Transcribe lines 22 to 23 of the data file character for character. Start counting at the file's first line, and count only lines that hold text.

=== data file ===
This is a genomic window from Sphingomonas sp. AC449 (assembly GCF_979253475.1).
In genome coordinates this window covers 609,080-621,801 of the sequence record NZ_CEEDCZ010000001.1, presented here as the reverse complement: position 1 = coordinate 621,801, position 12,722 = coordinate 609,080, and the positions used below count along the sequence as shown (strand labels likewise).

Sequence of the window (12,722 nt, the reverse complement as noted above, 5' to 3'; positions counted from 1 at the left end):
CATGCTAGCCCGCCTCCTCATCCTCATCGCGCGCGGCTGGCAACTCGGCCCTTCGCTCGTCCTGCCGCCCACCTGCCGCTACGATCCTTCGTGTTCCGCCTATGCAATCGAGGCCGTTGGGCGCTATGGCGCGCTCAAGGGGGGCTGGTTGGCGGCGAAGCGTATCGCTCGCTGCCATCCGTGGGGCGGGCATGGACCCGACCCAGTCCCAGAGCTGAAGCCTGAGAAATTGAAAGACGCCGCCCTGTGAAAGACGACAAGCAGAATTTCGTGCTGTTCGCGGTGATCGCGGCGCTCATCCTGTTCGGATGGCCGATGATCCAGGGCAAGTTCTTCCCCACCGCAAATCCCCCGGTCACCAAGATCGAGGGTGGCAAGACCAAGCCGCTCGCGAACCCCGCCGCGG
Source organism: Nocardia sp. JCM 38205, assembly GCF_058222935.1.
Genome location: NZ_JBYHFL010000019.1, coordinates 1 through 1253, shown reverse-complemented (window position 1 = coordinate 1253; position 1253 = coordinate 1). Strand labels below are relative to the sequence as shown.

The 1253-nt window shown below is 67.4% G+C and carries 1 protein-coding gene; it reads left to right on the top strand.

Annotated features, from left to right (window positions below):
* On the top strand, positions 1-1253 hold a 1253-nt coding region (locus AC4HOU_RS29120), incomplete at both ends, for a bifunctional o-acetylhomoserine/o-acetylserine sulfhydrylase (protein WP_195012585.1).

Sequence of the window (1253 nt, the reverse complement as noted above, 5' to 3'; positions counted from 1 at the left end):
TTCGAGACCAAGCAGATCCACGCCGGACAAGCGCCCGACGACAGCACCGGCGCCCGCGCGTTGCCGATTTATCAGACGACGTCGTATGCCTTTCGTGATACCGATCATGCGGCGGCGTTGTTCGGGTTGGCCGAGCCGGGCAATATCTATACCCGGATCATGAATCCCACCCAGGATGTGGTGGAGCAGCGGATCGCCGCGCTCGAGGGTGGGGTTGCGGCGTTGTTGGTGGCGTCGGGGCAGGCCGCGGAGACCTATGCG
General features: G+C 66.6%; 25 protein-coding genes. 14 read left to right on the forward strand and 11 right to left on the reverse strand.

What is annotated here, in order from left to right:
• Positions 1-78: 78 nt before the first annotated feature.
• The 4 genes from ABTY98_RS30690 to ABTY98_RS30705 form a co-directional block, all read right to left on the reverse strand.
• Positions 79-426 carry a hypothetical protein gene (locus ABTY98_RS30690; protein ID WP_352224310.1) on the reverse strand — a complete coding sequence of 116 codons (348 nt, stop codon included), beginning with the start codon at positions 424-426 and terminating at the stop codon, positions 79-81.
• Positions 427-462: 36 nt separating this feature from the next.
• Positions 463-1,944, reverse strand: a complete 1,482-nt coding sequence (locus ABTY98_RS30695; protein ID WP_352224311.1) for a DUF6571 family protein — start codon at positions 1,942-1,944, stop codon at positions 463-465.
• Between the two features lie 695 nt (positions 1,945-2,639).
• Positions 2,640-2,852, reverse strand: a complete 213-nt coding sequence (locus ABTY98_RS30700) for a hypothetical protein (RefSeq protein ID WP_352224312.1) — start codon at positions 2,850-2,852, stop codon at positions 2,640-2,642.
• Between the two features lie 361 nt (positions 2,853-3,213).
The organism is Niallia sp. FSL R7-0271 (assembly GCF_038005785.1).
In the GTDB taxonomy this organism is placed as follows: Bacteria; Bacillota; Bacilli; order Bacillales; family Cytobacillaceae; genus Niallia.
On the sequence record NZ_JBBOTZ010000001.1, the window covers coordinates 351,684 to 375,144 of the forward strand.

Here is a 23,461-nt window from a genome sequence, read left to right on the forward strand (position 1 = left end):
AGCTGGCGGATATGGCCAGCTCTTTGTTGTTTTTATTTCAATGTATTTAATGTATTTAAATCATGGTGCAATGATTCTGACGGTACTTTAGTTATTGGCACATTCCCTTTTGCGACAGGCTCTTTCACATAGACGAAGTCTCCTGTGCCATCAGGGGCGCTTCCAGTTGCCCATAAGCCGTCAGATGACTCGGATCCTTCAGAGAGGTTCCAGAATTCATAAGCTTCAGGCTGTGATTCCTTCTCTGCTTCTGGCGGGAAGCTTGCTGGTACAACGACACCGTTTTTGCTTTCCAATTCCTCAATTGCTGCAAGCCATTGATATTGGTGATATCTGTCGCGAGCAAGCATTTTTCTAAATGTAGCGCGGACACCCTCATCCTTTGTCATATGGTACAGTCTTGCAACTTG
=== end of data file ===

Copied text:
The organism is Niallia sp. FSL R7-0271 (assembly GCF_038005785.1).
In the GTDB taxonomy this organism is placed as follows: Bacteria; Bacillota; Bacilli; order Bacillales; family Cytobacillaceae; genus Niallia.